Set in Stone


Chapter Fourteen


The neighborhood they settled in that evening was completely different from Yata’s childhood home. It was residential and the streets were lined with houses, but that was about as far as the similarities went. The streets were wide and meticulously kept, the houses were large and opulent, and there were no schools or playgrounds in sight. Despite being built closely to one another, the houses seemed to have more sprawl to them; in general, they took up way more space.

The house they settled on – the one that Fushimi led him to without hesitation, exactly as Yata had done earlier – was clearly the right one, based on the intensity of the moon’s energy. It was also huge even by the neighborhood’s standards, taking up nearly half of the city block on its own. The roof was flat and lined with a decorative railing, so it was easy to settle on. The house itself had a dull, empty feel to it, though; despite not being able to tell for certain from their position, Yata felt instinctively that nobody lived in it, and hadn’t for quite some time.

Why, though? Isn’t this a huge waste…

Fushimi clicked his tongue as if reading Yata’s thoughts, retracting his wings and reaching into his pocket with sharp motions. “She should just sell it already,” he muttered, without meeting Yata’s gaze. “It’s pointless to leave it like this.”

If he thought he was gonna get away with that, he had another think coming. “Who’s ‘she’?”

“The woman who owns it.” Fushimi clicked his tongue again, glancing at Yata with almost unfriendly eyes. “Were you assuming I was going to spill my life story just because you happened to share yours?”

Yata scowled back, more annoyed by the attitude than surprised. “I thought I’d hear you out since you did it for me, but if you’re gonna be a dick, forget it.” Still, there was one piece in what he’d just said… “But I guess since you mentioned it, that means this place is somehow involved in your ‘life story’, huh?”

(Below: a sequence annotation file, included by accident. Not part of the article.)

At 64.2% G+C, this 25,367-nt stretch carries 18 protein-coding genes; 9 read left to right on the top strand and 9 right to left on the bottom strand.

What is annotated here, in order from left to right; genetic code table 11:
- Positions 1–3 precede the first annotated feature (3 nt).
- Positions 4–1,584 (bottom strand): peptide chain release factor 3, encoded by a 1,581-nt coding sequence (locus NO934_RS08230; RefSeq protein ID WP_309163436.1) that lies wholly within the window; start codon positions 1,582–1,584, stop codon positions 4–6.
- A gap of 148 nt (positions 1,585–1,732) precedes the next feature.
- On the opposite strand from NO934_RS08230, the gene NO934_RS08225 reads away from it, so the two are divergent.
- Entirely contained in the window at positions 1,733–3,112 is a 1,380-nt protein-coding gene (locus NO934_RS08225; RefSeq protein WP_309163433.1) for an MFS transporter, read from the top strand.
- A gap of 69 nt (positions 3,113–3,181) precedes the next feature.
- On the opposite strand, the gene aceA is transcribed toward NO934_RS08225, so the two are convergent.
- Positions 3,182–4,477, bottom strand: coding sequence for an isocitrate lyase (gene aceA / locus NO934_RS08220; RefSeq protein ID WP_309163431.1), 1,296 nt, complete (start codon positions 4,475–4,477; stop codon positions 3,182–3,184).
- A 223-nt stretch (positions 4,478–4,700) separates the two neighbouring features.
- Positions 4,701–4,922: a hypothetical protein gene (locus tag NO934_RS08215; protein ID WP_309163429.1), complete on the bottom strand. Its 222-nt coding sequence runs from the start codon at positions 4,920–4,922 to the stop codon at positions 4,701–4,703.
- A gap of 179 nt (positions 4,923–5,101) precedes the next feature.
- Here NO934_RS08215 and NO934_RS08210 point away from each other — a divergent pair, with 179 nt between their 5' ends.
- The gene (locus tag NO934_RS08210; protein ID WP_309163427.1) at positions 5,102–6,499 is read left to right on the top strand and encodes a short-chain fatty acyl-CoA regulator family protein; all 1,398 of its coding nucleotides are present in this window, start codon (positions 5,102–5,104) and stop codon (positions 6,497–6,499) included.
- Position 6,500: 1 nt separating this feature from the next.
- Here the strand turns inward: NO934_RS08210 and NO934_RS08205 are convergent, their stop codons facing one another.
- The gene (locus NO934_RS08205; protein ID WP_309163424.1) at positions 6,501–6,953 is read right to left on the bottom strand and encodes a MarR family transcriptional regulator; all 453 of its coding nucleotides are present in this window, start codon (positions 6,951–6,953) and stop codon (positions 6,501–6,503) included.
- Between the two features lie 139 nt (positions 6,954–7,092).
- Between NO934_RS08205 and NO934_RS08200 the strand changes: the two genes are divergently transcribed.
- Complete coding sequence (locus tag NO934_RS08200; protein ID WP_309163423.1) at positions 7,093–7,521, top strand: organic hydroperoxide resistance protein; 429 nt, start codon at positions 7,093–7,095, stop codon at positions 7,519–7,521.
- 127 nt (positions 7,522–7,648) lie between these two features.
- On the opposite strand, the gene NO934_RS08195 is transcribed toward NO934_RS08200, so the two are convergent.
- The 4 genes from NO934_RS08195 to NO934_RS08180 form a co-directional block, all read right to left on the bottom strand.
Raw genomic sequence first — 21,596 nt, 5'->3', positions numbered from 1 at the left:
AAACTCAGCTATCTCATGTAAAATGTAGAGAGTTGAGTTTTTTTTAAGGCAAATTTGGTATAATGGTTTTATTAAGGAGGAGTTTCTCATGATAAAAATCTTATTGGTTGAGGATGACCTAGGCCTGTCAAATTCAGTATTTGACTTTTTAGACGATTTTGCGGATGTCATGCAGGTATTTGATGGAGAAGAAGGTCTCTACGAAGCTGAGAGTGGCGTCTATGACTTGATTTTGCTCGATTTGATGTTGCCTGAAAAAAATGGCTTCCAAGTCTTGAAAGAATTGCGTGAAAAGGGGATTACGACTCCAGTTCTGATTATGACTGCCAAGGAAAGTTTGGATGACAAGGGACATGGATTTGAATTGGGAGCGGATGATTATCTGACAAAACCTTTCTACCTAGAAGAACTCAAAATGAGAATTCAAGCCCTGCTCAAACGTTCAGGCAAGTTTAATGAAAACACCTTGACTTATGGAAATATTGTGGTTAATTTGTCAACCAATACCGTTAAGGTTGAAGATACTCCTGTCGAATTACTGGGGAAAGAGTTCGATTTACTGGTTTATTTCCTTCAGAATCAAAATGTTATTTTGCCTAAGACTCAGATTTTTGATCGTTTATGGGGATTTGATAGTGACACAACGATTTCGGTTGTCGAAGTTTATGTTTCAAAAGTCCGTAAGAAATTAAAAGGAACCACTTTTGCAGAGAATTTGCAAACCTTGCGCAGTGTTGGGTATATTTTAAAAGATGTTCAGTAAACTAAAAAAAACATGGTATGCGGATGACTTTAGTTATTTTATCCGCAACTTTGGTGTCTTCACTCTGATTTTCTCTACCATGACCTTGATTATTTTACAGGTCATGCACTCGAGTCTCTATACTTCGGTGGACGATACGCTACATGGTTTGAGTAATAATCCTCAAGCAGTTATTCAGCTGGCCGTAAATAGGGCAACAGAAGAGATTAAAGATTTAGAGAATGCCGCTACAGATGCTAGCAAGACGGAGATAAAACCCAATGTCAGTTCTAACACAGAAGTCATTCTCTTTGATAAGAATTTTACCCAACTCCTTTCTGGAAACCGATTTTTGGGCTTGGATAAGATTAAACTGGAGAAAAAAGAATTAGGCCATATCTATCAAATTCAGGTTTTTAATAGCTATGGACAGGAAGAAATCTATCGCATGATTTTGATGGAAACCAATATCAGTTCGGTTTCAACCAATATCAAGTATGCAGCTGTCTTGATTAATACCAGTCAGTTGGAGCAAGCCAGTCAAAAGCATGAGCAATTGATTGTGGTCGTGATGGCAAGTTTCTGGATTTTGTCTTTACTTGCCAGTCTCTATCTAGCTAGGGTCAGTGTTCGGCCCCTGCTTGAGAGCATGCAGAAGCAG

Fushimi blinked at him, expression settling into a mildly perturbed look – and then abruptly sighed. “Your instincts can be really annoying sometimes,” he murmured, and clicked his tongue again. “Fine. This is the house I lived in when I was growing up.”

That was not the answer he’d expected. Yata stared back, struck dumb for a moment before he could recover. “Wha… ? The place where you – wait. Here?

Fushimi shrugged, a tiny and somewhat jerky motion. “Until I was twelve,” he clarified blandly.

Twelve?” On top of everything else, that threw him for even more of a loop – it was so young, but it implied he’d been there so long… Yata shook his head, struggling to make sense of it. “Wait – before that, how the hell…?” He made a frustrated noise, not finding the right words somehow. “Here?

“I said so, didn’t I?”

“Fuck you!” Yata shot him a glare. “I mean, in this realm?”

“This house doesn’t exist anywhere else,” Fushimi responded dryly, raising an eyebrow to Yata’s incredulous look. “You don’t know much about demon offspring, I take it?”

“Why the hell would I?”

Fushimi ignored that exasperated protest, continuing as if there had been no interruption. “Most of the time, there aren’t any. It’s impossible for two demons to conceive in the first place.” He paused for a moment, regarding Yata critically. “It’d be too much of a pain to explain why, so just take my word for it that you need at least one human to get anywhere.”

That was a surprising enough fact to forestall most of his earlier annoyance. “Huh.” Yata frowned, letting that soak in, and then the scraps of information he’d been fed pieced together in his head. “Wait, so – does that mean – the woman who owns this place is…?”

Fushimi clicked his tongue. “Technically my mother, yes. I only saw her a few times while I lived here.” He turned his gaze again to fix it on the sunstone in his hand, frowning to himself. “In general, she’d only show up to argue with… that guy… about something or another. I don’t think we ever spoke directly.”

Yata wasn’t entirely sure what to do with that information. The situation was so weird that he couldn’t even start to piece together a reaction – and the fact that it had been stated so matter-of-factly was almost jarring to him. “Huh,” he said again, more out of a need to fill the silence than anything. ‘That guy’… It was an impersonal way to say it, but he’d called his mom ‘the woman’, so… “And your dad was a demon, right?”

Since he was watching so closely already, the subtle darkening of Fushimi’s expression was plain. “That should be obvious.”

“But he lived here with you?”

He got another sharp click of Fushimi’s tongue in response. “Why do you care? It has nothing to do with you.”

The tone was openly hostile, but Yata didn’t feel the usual rush of defensiveness. He furrowed his eyebrows, frowning back. “Why not? I wanna know more about you.” He snorted. “Not like you tell me a lot of things most of the time. Of course I’m curious.”